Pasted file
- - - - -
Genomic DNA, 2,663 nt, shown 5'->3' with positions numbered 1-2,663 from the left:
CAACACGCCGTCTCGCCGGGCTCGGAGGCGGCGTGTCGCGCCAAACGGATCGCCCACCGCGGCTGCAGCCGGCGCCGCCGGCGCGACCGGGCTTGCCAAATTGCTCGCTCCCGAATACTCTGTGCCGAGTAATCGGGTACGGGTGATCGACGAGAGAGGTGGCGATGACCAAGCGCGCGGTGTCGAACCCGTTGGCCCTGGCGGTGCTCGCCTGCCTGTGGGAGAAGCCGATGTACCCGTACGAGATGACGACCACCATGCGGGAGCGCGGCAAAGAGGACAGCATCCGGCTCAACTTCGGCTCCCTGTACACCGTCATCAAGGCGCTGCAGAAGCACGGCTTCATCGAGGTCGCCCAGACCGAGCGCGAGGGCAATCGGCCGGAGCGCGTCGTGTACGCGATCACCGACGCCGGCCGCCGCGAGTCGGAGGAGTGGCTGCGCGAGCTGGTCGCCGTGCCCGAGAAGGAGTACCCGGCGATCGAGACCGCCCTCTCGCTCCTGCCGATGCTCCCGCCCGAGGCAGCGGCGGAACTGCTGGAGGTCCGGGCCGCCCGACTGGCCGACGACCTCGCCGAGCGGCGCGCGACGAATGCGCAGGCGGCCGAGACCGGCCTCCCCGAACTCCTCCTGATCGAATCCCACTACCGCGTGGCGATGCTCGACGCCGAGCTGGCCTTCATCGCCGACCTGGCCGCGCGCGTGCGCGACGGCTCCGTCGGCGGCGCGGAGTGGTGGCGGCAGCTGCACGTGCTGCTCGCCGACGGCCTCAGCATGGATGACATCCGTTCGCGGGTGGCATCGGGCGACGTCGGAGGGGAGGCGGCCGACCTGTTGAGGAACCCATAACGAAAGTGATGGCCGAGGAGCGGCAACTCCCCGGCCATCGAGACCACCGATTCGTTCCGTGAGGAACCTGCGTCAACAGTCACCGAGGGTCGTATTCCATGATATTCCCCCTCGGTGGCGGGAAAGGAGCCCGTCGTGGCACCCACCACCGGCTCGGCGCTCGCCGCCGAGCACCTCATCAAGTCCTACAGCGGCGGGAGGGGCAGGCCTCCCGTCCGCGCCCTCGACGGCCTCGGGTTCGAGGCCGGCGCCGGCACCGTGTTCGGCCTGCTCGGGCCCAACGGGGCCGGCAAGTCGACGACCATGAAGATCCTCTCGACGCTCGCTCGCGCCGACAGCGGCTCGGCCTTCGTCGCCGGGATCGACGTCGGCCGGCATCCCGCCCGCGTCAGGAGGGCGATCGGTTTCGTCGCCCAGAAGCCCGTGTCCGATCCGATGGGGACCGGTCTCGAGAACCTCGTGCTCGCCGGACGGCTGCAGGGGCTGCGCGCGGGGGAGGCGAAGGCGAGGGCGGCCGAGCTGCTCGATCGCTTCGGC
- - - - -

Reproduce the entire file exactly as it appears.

Genomic DNA, 2,663 nt, shown 5'->3' with positions numbered 1-2,663 from the left:
CAACACGCCGTCTCGCCGGGCTCGGAGGCGGCGTGTCGCGCCAAACGGATCGCCCACCGCGGCTGCAGCCGGCGCCGCCGGCGCGACCGGGCTTGCCAAATTGCTCGCTCCCGAATACTCTGTGCCGAGTAATCGGGTACGGGTGATCGACGAGAGAGGTGGCGATGACCAAGCGCGCGGTGTCGAACCCGTTGGCCCTGGCGGTGCTCGCCTGCCTGTGGGAGAAGCCGATGTACCCGTACGAGATGACGACCACCATGCGGGAGCGCGGCAAAGAGGACAGCATCCGGCTCAACTTCGGCTCCCTGTACACCGTCATCAAGGCGCTGCAGAAGCACGGCTTCATCGAGGTCGCCCAGACCGAGCGCGAGGGCAATCGGCCGGAGCGCGTCGTGTACGCGATCACCGACGCCGGCCGCCGCGAGTCGGAGGAGTGGCTGCGCGAGCTGGTCGCCGTGCCCGAGAAGGAGTACCCGGCGATCGAGACCGCCCTCTCGCTCCTGCCGATGCTCCCGCCCGAGGCAGCGGCGGAACTGCTGGAGGTCCGGGCCGCCCGACTGGCCGACGACCTCGCCGAGCGGCGCGCGACGAATGCGCAGGCGGCCGAGACCGGCCTCCCCGAACTCCTCCTGATCGAATCCCACTACCGCGTGGCGATGCTCGACGCCGAGCTGGCCTTCATCGCCGACCTGGCCGCGCGCGTGCGCGACGGCTCCGTCGGCGGCGCGGAGTGGTGGCGGCAGCTGCACGTGCTGCTCGCCGACGGCCTCAGCATGGATGACATCCGTTCGCGGGTGGCATCGGGCGACGTCGGAGGGGAGGCGGCCGACCTGTTGAGGAACCCATAACGAAAGTGATGGCCGAGGAGCGGCAACTCCCCGGCCATCGAGACCACCGATTCGTTCCGTGAGGAACCTGCGTCAACAGTCACCGAGGGTCGTATTCCATGATATTCCCCCTCGGTGGCGGGAAAGGAGCCCGTCGTGGCACCCACCACCGGCTCGGCGCTCGCCGCCGAGCACCTCATCAAGTCCTACAGCGGCGGGAGGGGCAGGCCTCCCGTCCGCGCCCTCGACGGCCTCGGGTTCGAGGCCGGCGCCGGCACCGTGTTCGGCCTGCTCGGGCCCAACGGGGCCGGCAAGTCGACGACCATGAAGATCCTCTCGACGCTCGCTCGCGCCGACAGCGGCTCGGCCTTCGTCGCCGGGATCGACGTCGGCCGGCATCCCGCCCGCGTCAGGAGGGCGATCGGTTTCGTCGCCCAGAAGCCCGTGTCCGATCCGATGGGGACCGGTCTCGAGAACCTCGTGCTCGCCGGACGGCTGCAGGGGCTGCGCGCGGGGGAGGCGAAGGCGAGGGCGGCCGAGCTGCTCGATCGCTTCGGC